Cold Stress Prevention

Anyone working in a cold environment may be at risk of cold stress. This includes workers required to work outdoors in cold environments and indoor workers that spend the majority of their work shift in cold rooms without health and safety guidelines specific to these moderately cold temperatures.

A cold environment drives down the skin temperature, and, eventually, the internal body temperature. As a result, the body is forced to work harder to maintain its normal temperature. Whenever temperatures drop below normal and wind speed increases, heat leaves your body more rapidly, and the body’s ability to warm itself decreases. When the body is unable to warm itself, cold stress occurs. This can lead to serious cold-related illnesses and injuries, permanent tissue damage, and even death.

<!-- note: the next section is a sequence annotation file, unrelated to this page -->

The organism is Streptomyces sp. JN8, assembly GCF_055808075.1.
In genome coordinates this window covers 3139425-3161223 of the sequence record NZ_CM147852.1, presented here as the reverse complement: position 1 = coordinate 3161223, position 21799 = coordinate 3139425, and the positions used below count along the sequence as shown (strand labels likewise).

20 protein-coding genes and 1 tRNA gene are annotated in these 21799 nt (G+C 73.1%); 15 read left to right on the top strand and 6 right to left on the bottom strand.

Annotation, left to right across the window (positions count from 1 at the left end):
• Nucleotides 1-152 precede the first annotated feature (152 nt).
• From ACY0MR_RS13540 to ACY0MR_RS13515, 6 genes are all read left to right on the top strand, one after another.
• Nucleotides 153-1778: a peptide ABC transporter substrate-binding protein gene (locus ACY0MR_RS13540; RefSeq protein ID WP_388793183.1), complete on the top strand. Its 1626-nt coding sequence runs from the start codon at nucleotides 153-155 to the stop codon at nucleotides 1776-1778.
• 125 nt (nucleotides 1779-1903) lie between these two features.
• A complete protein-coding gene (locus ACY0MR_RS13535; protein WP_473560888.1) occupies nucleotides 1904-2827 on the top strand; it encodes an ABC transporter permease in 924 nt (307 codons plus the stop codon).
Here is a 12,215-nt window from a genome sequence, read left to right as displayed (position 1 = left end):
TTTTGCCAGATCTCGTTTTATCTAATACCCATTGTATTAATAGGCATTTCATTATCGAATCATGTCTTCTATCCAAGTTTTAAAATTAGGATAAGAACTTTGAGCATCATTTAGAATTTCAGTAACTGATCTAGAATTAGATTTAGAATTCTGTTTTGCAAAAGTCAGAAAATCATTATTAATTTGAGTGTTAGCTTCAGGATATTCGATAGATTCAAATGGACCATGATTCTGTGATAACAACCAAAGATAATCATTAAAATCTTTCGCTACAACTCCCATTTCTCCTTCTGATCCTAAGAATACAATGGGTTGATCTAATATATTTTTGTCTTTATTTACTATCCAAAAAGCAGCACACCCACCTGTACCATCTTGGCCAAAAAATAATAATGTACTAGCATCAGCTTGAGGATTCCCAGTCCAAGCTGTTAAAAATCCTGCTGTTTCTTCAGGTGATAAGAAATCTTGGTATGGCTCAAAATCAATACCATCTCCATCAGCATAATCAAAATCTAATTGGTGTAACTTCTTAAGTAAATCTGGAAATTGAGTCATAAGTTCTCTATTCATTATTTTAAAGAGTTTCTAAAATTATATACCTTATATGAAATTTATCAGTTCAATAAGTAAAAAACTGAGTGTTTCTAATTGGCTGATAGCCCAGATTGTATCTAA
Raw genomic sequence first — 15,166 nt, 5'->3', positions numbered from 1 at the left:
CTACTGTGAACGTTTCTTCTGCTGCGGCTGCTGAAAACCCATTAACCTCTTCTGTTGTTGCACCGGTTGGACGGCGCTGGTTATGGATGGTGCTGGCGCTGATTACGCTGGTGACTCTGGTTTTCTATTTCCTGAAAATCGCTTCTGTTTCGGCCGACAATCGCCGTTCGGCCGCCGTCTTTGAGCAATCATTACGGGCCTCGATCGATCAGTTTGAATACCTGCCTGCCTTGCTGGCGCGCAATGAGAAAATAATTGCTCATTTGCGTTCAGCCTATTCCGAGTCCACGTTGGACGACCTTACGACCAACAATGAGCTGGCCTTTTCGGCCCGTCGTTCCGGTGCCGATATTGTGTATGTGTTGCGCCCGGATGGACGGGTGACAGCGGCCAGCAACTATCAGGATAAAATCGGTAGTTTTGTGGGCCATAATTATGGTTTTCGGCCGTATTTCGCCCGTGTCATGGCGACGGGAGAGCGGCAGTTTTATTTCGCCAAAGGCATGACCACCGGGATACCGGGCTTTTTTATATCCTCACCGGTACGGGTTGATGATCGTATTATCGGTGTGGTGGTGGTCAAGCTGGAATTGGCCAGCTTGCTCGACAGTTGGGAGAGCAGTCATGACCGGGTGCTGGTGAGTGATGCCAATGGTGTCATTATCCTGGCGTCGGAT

Risk Factors That Contribute to Cold Stress

Some of the risk factors that contribute to cold stress are:

  • Wetness, dampness, dressing improperly, and exhaustion
  • Predisposing health conditions such as hypertension, hypothyroidism, and diabetes
  • Poor physical conditioning

Injuries Due to Cold Stress

Employees who work in cold temperatures are subject to three major causes of cold stress that can lead to injury—frostbite,  hypothermia, and trench foot.

Frostbite


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